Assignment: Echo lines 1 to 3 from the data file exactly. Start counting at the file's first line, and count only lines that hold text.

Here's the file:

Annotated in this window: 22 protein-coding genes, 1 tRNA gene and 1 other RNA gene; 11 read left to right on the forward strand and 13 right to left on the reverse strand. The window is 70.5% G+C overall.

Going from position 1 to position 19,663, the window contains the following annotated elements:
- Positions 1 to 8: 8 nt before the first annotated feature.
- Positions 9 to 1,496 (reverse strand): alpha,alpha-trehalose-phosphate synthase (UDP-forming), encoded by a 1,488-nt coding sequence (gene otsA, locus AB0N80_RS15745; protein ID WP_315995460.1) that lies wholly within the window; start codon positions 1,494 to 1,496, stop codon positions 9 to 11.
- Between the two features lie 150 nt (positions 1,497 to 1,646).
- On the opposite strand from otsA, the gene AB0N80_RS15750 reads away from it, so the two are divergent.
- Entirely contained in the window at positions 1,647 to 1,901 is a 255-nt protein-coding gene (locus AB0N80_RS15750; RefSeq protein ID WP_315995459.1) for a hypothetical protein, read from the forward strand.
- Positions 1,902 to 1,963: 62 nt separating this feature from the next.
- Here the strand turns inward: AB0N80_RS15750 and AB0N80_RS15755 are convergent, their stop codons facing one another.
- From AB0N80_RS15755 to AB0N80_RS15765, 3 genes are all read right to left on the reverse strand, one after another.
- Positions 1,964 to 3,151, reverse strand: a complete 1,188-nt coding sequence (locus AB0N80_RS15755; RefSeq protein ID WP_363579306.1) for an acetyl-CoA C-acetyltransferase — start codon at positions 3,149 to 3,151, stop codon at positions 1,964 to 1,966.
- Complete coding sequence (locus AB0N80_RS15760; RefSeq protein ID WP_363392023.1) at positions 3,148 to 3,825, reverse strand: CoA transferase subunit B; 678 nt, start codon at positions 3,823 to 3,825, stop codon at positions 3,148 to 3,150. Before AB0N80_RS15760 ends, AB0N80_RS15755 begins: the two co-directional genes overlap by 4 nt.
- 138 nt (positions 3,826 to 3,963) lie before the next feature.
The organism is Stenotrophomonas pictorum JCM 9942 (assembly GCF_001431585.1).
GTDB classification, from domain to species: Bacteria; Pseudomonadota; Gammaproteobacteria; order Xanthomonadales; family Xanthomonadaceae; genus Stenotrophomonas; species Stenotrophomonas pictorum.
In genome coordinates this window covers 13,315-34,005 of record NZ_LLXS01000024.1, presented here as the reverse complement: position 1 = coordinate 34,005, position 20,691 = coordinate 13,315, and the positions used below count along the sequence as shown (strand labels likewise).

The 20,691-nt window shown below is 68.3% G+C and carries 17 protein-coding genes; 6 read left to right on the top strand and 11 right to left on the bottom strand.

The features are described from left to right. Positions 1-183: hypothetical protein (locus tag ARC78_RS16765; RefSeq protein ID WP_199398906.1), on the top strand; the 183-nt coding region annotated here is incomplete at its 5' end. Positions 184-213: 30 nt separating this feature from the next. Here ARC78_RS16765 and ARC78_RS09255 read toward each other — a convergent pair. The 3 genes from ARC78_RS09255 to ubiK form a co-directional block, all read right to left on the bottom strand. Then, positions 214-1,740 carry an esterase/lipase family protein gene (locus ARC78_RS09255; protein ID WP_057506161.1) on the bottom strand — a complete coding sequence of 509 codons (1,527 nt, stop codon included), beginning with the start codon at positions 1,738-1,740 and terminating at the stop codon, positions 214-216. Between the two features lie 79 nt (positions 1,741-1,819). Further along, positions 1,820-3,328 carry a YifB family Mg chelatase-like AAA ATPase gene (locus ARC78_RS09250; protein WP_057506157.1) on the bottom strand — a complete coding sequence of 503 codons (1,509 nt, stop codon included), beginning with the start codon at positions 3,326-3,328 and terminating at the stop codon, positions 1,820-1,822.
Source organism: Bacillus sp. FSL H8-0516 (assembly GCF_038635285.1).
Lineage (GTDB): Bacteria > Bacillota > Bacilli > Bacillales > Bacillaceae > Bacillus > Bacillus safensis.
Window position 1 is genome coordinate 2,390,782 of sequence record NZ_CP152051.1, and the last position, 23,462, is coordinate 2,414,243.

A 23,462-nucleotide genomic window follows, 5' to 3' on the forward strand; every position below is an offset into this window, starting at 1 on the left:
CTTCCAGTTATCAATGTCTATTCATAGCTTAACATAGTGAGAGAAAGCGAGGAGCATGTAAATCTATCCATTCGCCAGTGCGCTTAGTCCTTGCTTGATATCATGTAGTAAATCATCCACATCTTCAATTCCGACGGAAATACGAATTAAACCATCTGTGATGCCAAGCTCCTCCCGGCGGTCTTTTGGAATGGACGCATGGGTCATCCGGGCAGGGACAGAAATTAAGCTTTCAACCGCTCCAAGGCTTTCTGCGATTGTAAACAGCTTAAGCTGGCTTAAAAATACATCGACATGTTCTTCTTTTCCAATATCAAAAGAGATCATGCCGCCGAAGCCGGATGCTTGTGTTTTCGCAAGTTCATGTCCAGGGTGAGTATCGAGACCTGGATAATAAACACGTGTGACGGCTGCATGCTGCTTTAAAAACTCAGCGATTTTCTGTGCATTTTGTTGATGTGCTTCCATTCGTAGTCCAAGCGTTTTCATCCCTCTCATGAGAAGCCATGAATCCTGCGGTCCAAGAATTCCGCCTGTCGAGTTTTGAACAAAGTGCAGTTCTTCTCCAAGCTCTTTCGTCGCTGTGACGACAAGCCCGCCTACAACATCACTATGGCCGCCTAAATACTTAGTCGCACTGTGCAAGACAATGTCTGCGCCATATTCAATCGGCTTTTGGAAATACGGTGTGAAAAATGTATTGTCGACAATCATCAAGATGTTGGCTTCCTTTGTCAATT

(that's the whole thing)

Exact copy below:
Annotated in this window: 22 protein-coding genes, 1 tRNA gene and 1 other RNA gene; 11 read left to right on the forward strand and 13 right to left on the reverse strand. The window is 70.5% G+C overall.

Going from position 1 to position 19,663, the window contains the following annotated elements:
- Positions 1 to 8: 8 nt before the first annotated feature.